Great article but as a college swim coach I disagree with the statement “About 25% of the high school senior swimming recruits sign during the early signing period each year. The rest wait until April.” I think it should have been 75% sign in November and rest in April? Correct? Rick, the percentage you list doesn’t add up from my experience and talking to other coaches across the country! There are roughly about 10000 open roster spots per year across the country and over 200,000 HS swimmers, so competition for a spot is fierce (especially for men!) Women teams can sometimes increase roster sizes (because of title XI). The majority of college coaches concentrate on nailing down their incoming freshman… Read more »


“Swimmers that wait until April have to be lucky or worse, the college coach didn’t do a good job in November signing and that should tell you a lot about their experience and ability to do a great job coaching or worse they don’t have a good relationship with their admissions.”

What a narrow-minded way of thinking. This is so wrong on so many levels, that I’m not sure where to begin.


Well I am open to being proved wrong and willing to change my opinion but you offer no support for your statement that “it is wrong on so many levels”. In my experience coaches if coaches are scrambling for the “majority” of their signings in April then they did a very “poor” job in the regular recruiting period. Just look at all the top teams that swimswam has reported on — their recruiting is 99% complete – do you think that top programs like “Cal, Georgia, Florida, Auburn lock in more of their recruits in the Fall or in the Spring? The data I have produced strongly supports my argument that the “early ORGANIZED bird/coach/college gets the BEST worms (swimmers/divers!!).… Read more »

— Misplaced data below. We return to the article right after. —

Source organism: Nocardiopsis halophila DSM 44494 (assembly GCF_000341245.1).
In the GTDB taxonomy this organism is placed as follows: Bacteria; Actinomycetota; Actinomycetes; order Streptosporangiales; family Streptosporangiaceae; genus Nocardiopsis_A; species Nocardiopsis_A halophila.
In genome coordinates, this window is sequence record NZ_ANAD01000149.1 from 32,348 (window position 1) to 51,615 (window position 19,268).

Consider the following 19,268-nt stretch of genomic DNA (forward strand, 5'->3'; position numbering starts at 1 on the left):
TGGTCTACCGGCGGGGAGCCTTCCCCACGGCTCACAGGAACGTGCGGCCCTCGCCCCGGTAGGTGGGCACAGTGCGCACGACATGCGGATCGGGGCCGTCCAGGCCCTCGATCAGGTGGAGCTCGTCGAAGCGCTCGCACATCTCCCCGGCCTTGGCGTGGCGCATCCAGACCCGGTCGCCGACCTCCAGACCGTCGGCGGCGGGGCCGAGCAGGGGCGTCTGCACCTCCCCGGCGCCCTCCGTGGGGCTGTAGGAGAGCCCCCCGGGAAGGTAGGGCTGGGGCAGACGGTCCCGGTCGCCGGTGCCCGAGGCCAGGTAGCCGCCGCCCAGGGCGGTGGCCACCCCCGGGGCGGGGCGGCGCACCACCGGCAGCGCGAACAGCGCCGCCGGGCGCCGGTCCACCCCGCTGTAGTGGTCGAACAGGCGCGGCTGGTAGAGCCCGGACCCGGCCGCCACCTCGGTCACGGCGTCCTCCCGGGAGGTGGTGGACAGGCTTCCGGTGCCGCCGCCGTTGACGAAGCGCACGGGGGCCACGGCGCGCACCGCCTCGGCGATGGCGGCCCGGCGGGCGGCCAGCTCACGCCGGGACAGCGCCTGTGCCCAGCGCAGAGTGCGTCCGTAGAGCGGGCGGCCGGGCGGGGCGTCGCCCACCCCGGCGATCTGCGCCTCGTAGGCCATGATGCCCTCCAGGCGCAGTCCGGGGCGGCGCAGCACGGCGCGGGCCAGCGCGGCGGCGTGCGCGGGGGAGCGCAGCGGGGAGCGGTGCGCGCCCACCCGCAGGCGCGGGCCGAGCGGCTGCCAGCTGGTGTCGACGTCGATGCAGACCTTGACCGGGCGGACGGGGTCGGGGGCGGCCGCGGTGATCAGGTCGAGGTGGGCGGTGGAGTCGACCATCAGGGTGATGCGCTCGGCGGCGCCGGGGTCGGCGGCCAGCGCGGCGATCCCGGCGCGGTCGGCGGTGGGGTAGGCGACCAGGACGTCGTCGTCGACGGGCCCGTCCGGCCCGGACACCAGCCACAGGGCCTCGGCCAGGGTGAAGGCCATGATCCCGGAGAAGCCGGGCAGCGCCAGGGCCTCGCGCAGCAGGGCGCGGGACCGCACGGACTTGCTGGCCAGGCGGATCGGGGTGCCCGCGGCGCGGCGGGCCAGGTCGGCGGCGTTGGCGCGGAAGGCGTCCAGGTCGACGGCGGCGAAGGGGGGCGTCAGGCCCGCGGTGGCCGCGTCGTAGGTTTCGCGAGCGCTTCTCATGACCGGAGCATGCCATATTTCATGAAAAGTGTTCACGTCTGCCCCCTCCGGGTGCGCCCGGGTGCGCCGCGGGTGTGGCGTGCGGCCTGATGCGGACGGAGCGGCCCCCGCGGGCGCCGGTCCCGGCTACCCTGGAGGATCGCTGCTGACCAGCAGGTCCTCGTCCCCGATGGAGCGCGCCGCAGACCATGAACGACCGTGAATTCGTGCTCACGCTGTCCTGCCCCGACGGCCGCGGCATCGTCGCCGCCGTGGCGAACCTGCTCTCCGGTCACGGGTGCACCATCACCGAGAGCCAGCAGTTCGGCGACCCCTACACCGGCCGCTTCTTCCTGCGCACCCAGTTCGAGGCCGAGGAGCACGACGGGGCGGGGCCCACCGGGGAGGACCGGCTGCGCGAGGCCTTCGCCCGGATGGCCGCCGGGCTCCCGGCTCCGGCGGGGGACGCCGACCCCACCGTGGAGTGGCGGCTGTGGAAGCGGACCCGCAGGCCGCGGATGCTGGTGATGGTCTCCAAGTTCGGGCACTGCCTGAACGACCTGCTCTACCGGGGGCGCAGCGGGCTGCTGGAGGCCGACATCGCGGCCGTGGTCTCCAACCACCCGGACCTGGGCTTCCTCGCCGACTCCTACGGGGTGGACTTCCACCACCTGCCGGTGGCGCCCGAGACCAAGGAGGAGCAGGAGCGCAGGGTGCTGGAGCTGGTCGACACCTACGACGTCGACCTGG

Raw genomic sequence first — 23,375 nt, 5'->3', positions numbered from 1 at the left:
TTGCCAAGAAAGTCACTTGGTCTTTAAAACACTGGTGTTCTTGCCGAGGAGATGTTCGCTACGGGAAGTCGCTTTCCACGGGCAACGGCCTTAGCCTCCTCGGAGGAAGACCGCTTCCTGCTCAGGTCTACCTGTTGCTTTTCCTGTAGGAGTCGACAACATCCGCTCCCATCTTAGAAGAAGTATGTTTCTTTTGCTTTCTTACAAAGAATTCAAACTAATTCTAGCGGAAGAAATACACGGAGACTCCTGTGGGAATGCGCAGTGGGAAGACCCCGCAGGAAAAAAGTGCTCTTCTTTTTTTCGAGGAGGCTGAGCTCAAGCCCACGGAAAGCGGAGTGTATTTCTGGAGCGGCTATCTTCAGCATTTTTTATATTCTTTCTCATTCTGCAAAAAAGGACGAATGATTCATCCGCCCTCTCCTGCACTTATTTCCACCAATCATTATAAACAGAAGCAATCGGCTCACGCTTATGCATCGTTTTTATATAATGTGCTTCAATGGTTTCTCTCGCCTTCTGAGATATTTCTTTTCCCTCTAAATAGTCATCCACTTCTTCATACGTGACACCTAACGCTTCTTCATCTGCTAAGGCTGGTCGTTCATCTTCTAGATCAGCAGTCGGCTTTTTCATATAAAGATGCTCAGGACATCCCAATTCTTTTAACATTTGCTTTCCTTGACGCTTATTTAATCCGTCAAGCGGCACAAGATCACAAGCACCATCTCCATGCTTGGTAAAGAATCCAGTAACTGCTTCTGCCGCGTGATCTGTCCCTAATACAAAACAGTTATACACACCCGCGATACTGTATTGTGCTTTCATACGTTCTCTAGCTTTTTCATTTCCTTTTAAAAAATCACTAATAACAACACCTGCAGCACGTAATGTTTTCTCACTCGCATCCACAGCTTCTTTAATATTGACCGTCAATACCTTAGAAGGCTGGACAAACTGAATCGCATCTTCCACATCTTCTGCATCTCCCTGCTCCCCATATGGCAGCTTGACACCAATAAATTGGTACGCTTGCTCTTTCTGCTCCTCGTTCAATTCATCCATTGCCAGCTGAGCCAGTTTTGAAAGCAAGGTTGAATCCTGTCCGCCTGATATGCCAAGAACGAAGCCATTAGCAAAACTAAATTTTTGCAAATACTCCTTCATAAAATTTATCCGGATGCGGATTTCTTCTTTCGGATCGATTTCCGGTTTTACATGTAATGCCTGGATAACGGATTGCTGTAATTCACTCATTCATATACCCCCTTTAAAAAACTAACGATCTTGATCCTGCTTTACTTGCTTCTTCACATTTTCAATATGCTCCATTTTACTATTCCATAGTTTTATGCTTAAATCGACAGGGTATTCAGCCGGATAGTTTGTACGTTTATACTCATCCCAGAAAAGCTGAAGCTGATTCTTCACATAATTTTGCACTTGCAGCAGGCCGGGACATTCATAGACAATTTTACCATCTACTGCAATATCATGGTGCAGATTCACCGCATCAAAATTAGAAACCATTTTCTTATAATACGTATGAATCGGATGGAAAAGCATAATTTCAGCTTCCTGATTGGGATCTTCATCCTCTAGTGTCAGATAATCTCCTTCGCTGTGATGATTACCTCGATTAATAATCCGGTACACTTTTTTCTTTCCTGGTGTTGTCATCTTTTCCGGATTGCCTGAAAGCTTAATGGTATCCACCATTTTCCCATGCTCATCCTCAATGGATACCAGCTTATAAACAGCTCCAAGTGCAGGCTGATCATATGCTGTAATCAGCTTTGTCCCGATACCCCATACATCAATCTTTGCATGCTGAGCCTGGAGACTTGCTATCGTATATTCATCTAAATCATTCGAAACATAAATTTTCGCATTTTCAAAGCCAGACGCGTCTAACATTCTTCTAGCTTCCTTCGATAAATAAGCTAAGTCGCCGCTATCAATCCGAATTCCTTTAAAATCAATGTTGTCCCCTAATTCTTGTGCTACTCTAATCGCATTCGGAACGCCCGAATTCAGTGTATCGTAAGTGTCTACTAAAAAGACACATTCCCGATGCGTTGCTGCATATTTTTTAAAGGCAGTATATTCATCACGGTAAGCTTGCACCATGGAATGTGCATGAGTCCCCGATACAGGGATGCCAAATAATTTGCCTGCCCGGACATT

Steve responded better than I could below, but he lays it out. Not to mention, you’re only concerned about the top what, 5% of prospective swimming recruits and colleges? There’s so much more to this sport than just those top-end swimmers, including lack of resources/budgets/etc that has nothing to do with a coach being lazy/horrible (to paraphrase you).

Phil, a lot has changed for the college coaches over the past few years. Many of them have had their recruiting budgets cut substantially and as STUARTC states, the top programs have a staff to deal with recruiting. I talk with a ton of coaches who are one man or one woman shows and have to do everything themselves. They all have to rely on their compliance departments, some are efficient and some are not. We had a swimmer a few years ago who signed for a full scholarship during November at a D-I school. The coach called her in April to tell her that her scholarship had been cut by $20,000 because the coach had his scholarship budget cut… Read more »

Thanks for your input.The percentage who sign early is a guesstimate. I would have been more accurate by using the term committed. I do believe there are far more swimmers who commit after the early signing period. Many of them are not on scholarships. My intent of the article was not to discourage swimmers from signing early, but to encourage the ones who didn’t and remind them that there is still hope. You are right on the money with your statement, “The majority of college coaches concentrate on nailing down their incoming freshman in the Fall and November signing period.” I still see so many swimmers and their parents wait too late to get the recruiting process started that they… Read more »

Steve Schaffer

I think it is true that most coaches work to use as much of their available scholarship money as possible in the fall, but there are a number of situations where more money becomes available later in the year, none of which mean that a coach has not done a good job of recruiting. Current swimmers may improve their academic awards as non-counters, swimmers may decide to quit or are asked leave a program, and some even decide to graduate early. Desciplinary actions may result in a post-fall decision to take away scholarship money from a current swimmer. I have experienced all of those. In some rare cases, like the one I find myself in this year, a school will… Read more »

Great info Steve, thanks and yes GCU would be considered among the top 100.